Responding to COVID-19: The Government's legal powers
20 March 2020
The country is moving into unprecedented territory in response to COVID-19. The framework that is driving the Government's response is the New Zealand Influenza Pandemic Plan: a framework for action, the most recent version of which was published in 2017. The plan sets out a wide range of increasingly far reaching steps that the Government could take depending on the stage that the pandemic may reach.
One thing is clear, as the response ramps up, we will all be asked to accept restrictions on our daily life. Ultimately, success in the response will depend on goodwill and cooperation from all of us. However, there are significant legal powers at the Government's disposal to require compliance with these public health measures. The Health Act 1956 and the Epidemic Preparedness Act 2006 are the key pieces of legislation that provide such powers to the Government. The Civil Defence Emergency Management Act 2006 also provides powers if the situation becomes more severe.
Health Act 1956
The Health Act gives significant powers to medical officers of health (typically senior clinicians at DHBs appointed by the Director-General of Health and working through Public Health Units), the Director-General, and the Minister of Health to respond to outbreaks of diseases specified in a schedule to the Health Act.
On 30 January 2020, 'Novel coronavirus capable of causing severe respiratory illness' was listed on the schedule as a notifiable infectious disease. As a result, a wide range of powers has been available to medical officers of health from then, including:
- If a medical officer of health considers a person has (or may have) 'novel coronavirus', and that there is a substantial risk of serious harm to one or more other persons, the medical officer can give a range of directions to the person and contacts of the person, including that they refrain from working, using public transport or travelling, and stay in a specified residence (ie, isolation)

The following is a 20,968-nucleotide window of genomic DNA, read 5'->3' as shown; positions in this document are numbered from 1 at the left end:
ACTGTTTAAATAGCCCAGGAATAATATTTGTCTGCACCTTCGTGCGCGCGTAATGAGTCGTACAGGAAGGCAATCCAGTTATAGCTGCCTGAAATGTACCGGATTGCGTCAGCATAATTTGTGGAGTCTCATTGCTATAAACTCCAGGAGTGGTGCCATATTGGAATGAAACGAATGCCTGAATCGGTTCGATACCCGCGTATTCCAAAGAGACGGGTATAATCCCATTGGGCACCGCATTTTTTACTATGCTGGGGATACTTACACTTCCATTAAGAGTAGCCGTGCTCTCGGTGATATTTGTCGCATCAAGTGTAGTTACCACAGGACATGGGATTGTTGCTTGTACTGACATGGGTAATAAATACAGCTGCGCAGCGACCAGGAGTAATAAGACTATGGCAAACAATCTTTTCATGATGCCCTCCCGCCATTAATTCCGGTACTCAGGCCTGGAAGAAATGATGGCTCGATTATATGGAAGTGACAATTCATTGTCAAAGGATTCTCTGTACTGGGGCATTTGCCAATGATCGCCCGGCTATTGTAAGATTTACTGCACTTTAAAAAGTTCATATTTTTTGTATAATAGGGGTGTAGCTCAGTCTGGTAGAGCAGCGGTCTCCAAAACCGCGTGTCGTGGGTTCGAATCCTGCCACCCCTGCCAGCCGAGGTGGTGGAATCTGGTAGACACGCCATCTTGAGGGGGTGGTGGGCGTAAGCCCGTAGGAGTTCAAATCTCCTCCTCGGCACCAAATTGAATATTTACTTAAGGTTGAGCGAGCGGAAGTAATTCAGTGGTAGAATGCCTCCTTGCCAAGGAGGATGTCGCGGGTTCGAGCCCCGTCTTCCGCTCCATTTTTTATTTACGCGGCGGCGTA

- The power to direct that educational institutions (including early childhood centres) be closed
- The power to carry out contact tracing in relation to people who have, or are suspected of having, 'novel coronavirus' in order to identify the source of the disease, make contacts aware that they might be infected, and limit transmission. Specifically, medical officers of health and other 'contact tracers' can require people with, or suspected of having, 'novel coronavirus' to provide information about their contacts and to require persons such as employers, educational institutions, businesses, and event co-ordinators to provide names and addresses of known contacts of the person infected.
The Health Act also provides that, while the paramount consideration when exercising the above powers is the protection of public health, individuals subject to such powers must:
- Be treated with respect
- Be given the chance to voluntarily comply before compulsory powers are used (if appropriate)
- Be fully informed about any powers being exercised that have implications for the individual.
On 11 March 2020, the schedule to the Health Act was updated so that both 'novel coronavirus' and COVID-19 were also designated as quarantinable infectious diseases. Powers available from that date include the power to: